On dealing with criticism

Opinion by Tilly Griffiths
Jan. 23, 2019, 1:00 a.m.

On the whole, I like to consider myself a largely upbeat person with a mostly sunny outlook. This is by no means to say that I’m confined to viewing life through rose-tinted spectacles but rather to make the point that, when given the choice, I tend to err on the side of positivity. It is for this reason that, when confronted with negativity and criticism, I find myself struggling to process this in a constructive way and, in turn, have had to develop strategies to improve my ability to not take criticism so deeply to heart and instead use this as a tool for self-betterment.

As a Stanford student, I can say without doubt that I am not alone in my experiences of being a high-achiever throughout my education and, as a result, becoming somewhat of a perfectionist. For me, it has never been about competition with peers, but rather my academic progress has always been a highly personal matter with each academic success heightening my desire to get better and better. This academic ability led to a period early on in my educational journey during which I lacked any experience of criticism from my teachers at all. Therefore, as the years passed and my teachers began to challenge me in class, I saw these encounters not as a kind-hearted attempt to further my progress but instead as a direct attack on my being. Looking back, I myself cringe at how a brief suggestion of how to improve my work would occupy my brain for days afterwards. I would turn over all the possible implications of this criticism and break my heart over how I had lost every last shred of dignity. Nonetheless, these feelings were entirely legitimate, and they were something that I had to learn to accept and overcome.

The more I was exposed to these forms of constructive criticism, the more I was able to accept them as a great way to further my abilities, and I now welcome the opportunity to receive feedback on work and learn new ways of improving. I have also learned that, when giving feedback to others, I must not be afraid to give constructive criticism since as long as this is presented in a mindful and sensitive way, it will ultimately benefit the individual and lead to a positive cycle of sharing ideas and learning together.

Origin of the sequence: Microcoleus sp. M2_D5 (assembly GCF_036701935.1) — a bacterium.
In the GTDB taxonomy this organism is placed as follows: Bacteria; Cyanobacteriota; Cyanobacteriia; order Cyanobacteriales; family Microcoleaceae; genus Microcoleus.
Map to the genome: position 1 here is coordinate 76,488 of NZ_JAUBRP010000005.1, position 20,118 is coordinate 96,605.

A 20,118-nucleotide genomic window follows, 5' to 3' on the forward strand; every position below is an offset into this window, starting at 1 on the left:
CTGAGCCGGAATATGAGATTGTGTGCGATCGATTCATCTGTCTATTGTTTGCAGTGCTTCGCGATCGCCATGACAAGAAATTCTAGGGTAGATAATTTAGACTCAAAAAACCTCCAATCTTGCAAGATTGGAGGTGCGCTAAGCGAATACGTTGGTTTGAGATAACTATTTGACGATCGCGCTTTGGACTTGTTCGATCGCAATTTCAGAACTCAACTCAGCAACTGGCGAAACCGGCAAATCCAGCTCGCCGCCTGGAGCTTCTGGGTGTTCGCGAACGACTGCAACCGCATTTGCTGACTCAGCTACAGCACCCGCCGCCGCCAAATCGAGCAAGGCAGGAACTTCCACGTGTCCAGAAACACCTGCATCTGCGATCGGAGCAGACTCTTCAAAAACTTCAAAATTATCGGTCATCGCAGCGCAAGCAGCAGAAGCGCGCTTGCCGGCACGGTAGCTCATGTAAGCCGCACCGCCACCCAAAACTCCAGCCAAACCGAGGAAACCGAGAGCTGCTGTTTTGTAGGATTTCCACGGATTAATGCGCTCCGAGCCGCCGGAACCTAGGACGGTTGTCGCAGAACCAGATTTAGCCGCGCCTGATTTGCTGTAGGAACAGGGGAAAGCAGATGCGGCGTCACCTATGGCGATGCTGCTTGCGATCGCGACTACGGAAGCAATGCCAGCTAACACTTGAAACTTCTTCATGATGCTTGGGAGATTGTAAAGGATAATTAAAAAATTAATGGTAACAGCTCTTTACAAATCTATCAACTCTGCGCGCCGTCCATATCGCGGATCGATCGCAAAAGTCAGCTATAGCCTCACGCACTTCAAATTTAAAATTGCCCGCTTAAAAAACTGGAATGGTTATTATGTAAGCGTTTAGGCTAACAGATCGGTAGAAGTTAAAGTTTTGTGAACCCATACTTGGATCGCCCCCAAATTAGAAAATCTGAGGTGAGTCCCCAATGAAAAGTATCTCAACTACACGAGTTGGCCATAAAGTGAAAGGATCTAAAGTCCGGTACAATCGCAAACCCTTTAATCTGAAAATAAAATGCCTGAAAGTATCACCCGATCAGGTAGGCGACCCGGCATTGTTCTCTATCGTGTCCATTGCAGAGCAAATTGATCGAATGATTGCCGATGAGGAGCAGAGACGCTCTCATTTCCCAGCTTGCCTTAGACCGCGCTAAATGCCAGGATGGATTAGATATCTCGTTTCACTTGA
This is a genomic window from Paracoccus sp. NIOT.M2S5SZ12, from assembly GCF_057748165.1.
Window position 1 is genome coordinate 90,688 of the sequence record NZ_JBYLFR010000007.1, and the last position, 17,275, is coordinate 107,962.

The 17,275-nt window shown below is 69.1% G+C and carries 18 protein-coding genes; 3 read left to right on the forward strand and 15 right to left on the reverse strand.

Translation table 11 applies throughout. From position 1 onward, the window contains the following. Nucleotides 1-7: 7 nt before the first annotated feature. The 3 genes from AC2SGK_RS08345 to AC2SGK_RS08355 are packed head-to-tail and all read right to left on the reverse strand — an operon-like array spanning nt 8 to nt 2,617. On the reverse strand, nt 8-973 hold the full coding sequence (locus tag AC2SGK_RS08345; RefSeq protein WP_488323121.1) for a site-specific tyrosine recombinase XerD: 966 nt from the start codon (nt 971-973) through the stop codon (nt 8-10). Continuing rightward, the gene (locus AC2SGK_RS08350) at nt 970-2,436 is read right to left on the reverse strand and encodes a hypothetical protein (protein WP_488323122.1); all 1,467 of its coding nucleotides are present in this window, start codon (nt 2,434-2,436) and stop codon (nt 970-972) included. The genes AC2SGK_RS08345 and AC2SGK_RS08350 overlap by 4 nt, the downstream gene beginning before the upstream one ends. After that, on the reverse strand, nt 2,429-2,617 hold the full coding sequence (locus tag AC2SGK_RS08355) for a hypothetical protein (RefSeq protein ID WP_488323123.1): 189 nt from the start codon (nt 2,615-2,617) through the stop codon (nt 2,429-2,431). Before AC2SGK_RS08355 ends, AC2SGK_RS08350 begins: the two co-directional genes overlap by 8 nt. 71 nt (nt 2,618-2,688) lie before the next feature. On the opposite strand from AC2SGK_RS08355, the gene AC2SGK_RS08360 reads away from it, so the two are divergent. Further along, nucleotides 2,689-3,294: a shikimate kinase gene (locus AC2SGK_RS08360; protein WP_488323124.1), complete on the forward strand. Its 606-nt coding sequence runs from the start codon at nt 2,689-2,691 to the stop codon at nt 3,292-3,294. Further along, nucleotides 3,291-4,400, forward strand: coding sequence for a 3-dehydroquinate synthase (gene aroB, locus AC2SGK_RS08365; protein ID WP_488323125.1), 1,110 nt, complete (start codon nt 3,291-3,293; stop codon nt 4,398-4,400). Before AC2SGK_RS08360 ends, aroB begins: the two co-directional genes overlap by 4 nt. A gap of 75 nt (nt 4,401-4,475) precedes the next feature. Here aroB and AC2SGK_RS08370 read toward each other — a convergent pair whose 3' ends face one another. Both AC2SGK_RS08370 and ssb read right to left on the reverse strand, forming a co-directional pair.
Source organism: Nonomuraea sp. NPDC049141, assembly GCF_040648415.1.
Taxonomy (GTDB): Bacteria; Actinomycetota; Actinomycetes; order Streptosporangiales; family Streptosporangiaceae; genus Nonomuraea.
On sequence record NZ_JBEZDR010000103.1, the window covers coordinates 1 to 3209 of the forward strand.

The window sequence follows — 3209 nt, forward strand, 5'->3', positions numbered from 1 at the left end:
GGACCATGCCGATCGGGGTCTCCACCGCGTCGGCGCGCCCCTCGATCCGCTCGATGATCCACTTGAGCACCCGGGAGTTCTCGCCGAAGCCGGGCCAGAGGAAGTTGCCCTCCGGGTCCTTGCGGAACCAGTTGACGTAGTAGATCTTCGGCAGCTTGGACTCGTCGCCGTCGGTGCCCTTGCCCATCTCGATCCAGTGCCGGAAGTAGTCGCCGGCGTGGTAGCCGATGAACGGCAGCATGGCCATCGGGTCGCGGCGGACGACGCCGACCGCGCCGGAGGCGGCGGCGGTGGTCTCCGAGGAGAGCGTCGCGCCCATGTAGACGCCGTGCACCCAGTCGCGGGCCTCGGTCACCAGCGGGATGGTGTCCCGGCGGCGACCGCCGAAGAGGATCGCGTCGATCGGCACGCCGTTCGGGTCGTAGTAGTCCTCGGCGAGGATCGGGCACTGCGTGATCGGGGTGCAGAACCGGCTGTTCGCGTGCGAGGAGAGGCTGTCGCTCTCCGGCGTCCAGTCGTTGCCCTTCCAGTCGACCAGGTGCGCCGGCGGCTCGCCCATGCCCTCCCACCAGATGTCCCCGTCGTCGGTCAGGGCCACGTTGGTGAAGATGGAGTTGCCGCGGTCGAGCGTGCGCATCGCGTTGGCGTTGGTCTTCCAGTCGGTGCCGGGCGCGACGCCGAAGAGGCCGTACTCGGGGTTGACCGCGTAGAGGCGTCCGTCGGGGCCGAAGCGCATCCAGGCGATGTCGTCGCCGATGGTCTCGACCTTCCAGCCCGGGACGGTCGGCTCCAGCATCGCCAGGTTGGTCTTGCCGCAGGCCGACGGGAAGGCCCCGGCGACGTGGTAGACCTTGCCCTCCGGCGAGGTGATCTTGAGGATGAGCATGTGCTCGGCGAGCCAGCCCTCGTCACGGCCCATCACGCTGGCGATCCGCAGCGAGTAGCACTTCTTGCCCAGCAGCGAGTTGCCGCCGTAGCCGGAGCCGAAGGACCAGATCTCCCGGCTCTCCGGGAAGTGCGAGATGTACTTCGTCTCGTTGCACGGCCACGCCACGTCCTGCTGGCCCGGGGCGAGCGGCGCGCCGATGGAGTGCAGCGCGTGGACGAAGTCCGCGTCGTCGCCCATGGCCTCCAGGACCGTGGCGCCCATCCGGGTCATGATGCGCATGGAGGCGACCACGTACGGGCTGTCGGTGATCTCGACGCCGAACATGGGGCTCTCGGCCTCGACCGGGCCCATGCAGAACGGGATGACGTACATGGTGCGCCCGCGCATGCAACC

However, there are other types of criticism that I’m still learning to process. The vast world of social media is both a thrilling and terrifying place, and, for reasons still too numerous to name, it is a breeding ground for criticism and negativity that by far surpasses that of everyday real-life interaction. Whether it be a big-name celebrity or your average Instagram user, no one is entirely shielded from the streams of hate that pervade social networks and over the years I, like most, have experienced the harmful backlash from “putting yourself out there”.

After featuring in a short piece of filming for the BBC about my journey to Stanford as a student from the UK with a severe physical disability, I received a whole host of negative comments that ranged from attacking my overall appearance to suggesting that I had only been accepted in order to fill some sort of disability quota because, after all, how could they possibly want a student like me otherwise? Some would say that of course “haters gonna hate,” and I should just accept it and move on, but as much as I try, I cannot deny that I was affected by these comments and questioned whether “putting myself out there” was something I could ever do again.

Until now, I have remained somewhat sheltered from such personal criticism and believe that this is largely due to the widespread mentality of “You can’t say that, she has a disability!” This definitely has its good points as I had a very content high-school experience with little to no instances of confrontation, but it also means that I have rarely been challenged for any aspect of my life and thus have not constructed coping mechanisms for such interactions. In the age of social media, I have found that the online world obliterates any notion of this mentality, and, for the first time in my life, I have been exposed to some of the negativity that inevitably exists in real life. While this initially came as a shock, and I’m still learning ways to turn these experiences into a positive, there is a small part of me that celebrates the fact that society is finding ways to see past the disability-barrier. Hateful behavior is never acceptable, but it is my hope that we will one day be able to harness whatever mystical power reverses this mentality online and translate it to the real world so that the presence of a wheelchair, for example, has no influence over social interactions at all.

During my time at Stanford so far, I have been challenged in ways I never could have imagined. I can already see disability fading into the background and making space for me to come forwards and present myself as the young woman with ideas, hopes, passions and goals that I am. Criticism is a part of life that I’m learning to embrace in all its forms, and I look forward to many more opportunities to grow and develop through this newfound friend.

 

Contact Tilly Griffiths at tillykg ‘at’ stanford.edu.

Tilly Griffiths ‘22 is a senior from the United Kingdom pursuing a double-major in Political Science and Communication. As a person with disabilities herself and current ASSU Director of Disability Advocacy, she has written extensively for the Daily on issues relating to accessibility and inclusion since her freshman year, and continues to highlight the experiences of the disability community on campus as an opinion columnist

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